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This menu describes natural factors that influence soils and other factors that may have an effect on seismic resistance of buildings.

1. Engineering-Geological map: Overall information regarding engineering-geological maps is arranged in the following types of files:
· Digital contours of soil types
· Description and other characteristics of soils in attributive tables
· Signs comprised of different colours and symbols.
The last file is the legend of the map and is used for building the geological column of the well. Seismic categories of soils have been corrected according to CNRA-94 requirements.
Compared to the paper map, the digital one is modified, as it is designed to work with larger construction map. E.g. soils different with coarse waste materials are combined under one sign or description.
View screenshot.

2. Hydrogeological Map: The map describes areas where depth of water occurrence lies at 0-2m, 2-5m, 5-10m and 10-20m. Areas which are less examined, the intervals have been set at 0-10m and 10-20m. Data in Hydrogeological map has been compiled in the files of digital code contours of the areas. The areas are represented as graphical objects characterized by the following attributes: depth of water occurrence and the code of sign, which corresponds to the depth of occurrence. Also a legend file is developed, which shows the depth occurrence of underground waters. View screenshot.

3. Seismic Microzoning Map: Seismic microzoning is designed for estimating the seismic influence on buildings and installations. Here it is necessary to estimate the factor of soil properties of buildings' and installations' basements for forecasting the outcomes of scenario earthquakes. The seismic database was developed based on 1:10000 scale map of S. Pirusyan and S. Simonyan. The map shows the areas that have 8, 9 and 10 magnitude seismic resistance and areas not suitable for construction. The 8 magnitude areas are basalts, monolith tuffs with 6-8m+ thickness and sandy loams with less than 2-5m thickness. 9 magnitude areas are gypsiferous colored clay and hrazdan soils, soils that include sandy loams, sands, loams, loose tuffs and coarse waste soils with 2-5m thickness. 10 magnitude areas are subsidence soils, sandy loams, volcanic sands with 6-10 thickness, water-saturated loams and dusty sands. Sandy loam areas having thickness of more than 8m and areas where hazardous processes (taluses, landslides, failures, etc.) occur are considered as not suitable for construction. Areas of dumps, quarries, wastes, natural steep slopes with angle of more than 15. View screenshot.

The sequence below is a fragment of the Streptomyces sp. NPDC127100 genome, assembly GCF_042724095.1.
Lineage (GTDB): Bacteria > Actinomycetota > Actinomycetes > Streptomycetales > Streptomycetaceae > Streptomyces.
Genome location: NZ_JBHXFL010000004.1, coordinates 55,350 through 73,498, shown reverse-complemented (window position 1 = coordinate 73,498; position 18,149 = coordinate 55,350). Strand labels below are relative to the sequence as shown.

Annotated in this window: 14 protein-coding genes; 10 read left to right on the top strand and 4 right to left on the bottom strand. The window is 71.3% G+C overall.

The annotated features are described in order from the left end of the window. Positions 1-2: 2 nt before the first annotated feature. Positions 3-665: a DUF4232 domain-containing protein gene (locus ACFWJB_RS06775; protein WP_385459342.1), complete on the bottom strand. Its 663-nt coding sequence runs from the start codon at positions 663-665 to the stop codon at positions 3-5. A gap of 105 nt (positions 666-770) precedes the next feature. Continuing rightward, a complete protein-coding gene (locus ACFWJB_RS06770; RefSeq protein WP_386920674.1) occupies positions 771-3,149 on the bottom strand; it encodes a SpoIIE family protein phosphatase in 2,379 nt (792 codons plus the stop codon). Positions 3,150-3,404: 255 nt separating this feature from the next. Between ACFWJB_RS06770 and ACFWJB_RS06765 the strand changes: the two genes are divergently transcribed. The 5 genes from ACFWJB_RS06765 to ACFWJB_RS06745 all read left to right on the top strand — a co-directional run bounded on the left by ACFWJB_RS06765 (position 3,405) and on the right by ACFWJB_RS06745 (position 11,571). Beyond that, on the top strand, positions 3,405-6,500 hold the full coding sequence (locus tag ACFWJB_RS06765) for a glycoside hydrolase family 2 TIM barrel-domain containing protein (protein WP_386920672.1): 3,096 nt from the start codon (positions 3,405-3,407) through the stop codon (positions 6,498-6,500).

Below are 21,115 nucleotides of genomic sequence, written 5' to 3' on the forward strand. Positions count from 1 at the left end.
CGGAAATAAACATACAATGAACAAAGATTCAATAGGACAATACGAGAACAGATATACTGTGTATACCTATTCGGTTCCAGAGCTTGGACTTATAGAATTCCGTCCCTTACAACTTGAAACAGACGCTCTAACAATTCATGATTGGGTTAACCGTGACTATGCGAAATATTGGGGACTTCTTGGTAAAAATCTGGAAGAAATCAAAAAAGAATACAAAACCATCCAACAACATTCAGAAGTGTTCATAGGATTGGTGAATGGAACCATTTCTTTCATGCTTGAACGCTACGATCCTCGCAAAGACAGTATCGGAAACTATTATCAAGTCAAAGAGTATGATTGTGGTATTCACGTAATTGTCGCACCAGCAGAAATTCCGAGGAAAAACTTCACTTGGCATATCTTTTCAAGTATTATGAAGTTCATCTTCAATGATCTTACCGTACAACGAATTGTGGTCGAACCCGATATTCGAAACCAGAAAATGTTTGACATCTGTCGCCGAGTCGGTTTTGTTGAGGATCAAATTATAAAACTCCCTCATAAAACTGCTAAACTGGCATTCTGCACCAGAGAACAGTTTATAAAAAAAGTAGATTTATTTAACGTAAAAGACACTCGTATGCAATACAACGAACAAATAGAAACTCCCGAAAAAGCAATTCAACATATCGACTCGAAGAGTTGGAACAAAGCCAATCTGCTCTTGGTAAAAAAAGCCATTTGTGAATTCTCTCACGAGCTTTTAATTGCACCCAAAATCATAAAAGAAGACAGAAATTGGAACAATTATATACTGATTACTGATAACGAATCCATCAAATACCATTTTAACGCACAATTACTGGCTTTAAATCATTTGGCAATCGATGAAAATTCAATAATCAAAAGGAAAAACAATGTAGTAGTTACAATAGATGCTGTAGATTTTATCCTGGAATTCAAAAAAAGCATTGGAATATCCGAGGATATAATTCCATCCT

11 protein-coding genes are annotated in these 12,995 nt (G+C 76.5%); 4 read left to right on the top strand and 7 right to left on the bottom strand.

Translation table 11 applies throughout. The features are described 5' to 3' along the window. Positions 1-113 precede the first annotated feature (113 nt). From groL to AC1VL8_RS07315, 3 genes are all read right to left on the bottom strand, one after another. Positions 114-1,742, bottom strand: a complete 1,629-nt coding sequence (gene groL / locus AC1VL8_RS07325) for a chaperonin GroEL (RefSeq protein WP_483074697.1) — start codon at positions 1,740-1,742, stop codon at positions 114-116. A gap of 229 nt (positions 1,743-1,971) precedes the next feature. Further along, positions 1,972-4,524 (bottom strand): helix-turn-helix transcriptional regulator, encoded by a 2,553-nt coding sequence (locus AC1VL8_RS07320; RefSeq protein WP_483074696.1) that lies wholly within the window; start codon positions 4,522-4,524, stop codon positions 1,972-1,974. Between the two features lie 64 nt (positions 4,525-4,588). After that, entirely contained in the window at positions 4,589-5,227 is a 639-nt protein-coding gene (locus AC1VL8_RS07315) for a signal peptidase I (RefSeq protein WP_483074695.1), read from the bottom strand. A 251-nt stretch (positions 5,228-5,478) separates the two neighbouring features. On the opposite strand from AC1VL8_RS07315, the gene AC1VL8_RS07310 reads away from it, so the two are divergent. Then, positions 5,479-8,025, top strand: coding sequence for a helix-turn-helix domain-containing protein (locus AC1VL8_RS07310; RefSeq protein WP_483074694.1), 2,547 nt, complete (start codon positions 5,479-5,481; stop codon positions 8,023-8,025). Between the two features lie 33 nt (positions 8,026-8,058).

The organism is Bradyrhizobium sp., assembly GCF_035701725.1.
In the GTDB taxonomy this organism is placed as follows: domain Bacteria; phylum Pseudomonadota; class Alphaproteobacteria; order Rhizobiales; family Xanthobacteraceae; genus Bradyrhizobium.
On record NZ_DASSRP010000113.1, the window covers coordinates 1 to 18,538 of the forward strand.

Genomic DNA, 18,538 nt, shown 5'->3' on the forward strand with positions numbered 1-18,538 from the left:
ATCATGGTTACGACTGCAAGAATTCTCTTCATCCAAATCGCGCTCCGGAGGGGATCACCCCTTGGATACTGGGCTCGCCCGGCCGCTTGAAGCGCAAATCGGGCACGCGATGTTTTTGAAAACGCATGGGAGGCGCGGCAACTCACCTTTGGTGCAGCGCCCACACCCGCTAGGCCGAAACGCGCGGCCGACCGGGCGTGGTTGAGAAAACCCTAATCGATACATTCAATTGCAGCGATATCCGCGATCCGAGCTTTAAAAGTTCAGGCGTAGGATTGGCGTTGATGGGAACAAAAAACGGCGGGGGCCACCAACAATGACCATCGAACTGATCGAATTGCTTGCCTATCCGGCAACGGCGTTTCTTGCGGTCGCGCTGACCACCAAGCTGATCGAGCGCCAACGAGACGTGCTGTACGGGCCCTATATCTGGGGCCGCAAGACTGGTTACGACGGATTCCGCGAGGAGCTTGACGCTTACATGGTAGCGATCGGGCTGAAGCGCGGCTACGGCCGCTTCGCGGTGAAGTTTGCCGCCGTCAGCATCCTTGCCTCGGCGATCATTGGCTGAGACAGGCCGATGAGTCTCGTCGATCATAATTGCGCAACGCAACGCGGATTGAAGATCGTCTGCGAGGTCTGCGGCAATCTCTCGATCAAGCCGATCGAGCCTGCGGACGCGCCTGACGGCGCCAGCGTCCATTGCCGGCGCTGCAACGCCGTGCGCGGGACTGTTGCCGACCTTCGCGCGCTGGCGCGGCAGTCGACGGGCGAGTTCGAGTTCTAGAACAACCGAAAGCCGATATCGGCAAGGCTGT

4. Relief Map: Digital relief map of Yerevan is based on topographic paper map, scale 1:10000 and consists of digital contour lines. Each contour line is presented by array of dots. Each dot is described by two coordinates and its height.
Yerevan's relief is described by contours after each 2 meters. In the southern part of the city relief are gentle and the contours are shown after each 1meter. On the contrary, contours of steep slopes and river canyons are shown after each 5 or 10 meters. Digital maps are developed for those areas from paper maps, scale 1:2000 and allow calculating morphometric slope angles, slope expositions and relief hill-shades. These parameters would allow highlighting areas that have great angle of relief slope, which are dangerous during strong earthquakes. The areas where relief's slope angle is greater than 15 degrees are highlighted on the map of seismic microzoning. Digital relief map can also be used for assessing damages from other natural hazards, such as landslides, taluses, mudflows and simulating scenarios for emergency situations.
View screenshot.

5. Wells: Wellog databases are needed for assessing the seismic resistance of the soils for evaluating the potential losses from strong earthquakes. The information of wells is arranged in the form of relative databases. First database has a structure of e-tables and includes the following properties of wells: its number, map coordinates, depth, ground water level and highest level of the junction. Each record in the database is a description of one well.
Before entering the data in the well database, 12 thousand well documentations have been analyzed for evaluating the reliability of its geological description and complying it with engineering-geological and hydrogeological maps. Out of those wells, 5000 bore-holes have been selected and entered into the database. For creating the legend and excluding the bad-quality wells, we have used 1:10000 scale engineering-geological map, and cross-sections to this map (authors G. Sahakyan et. al.). The description of each well corresponds to the soil on the map. Only those wells have been selected which have full compliance with geological column of the map and its cross-section. A link has been established between each soil interval and stratigraphic cross-section of Yerevan, which is presented in the file of geological legend. View screenshot.

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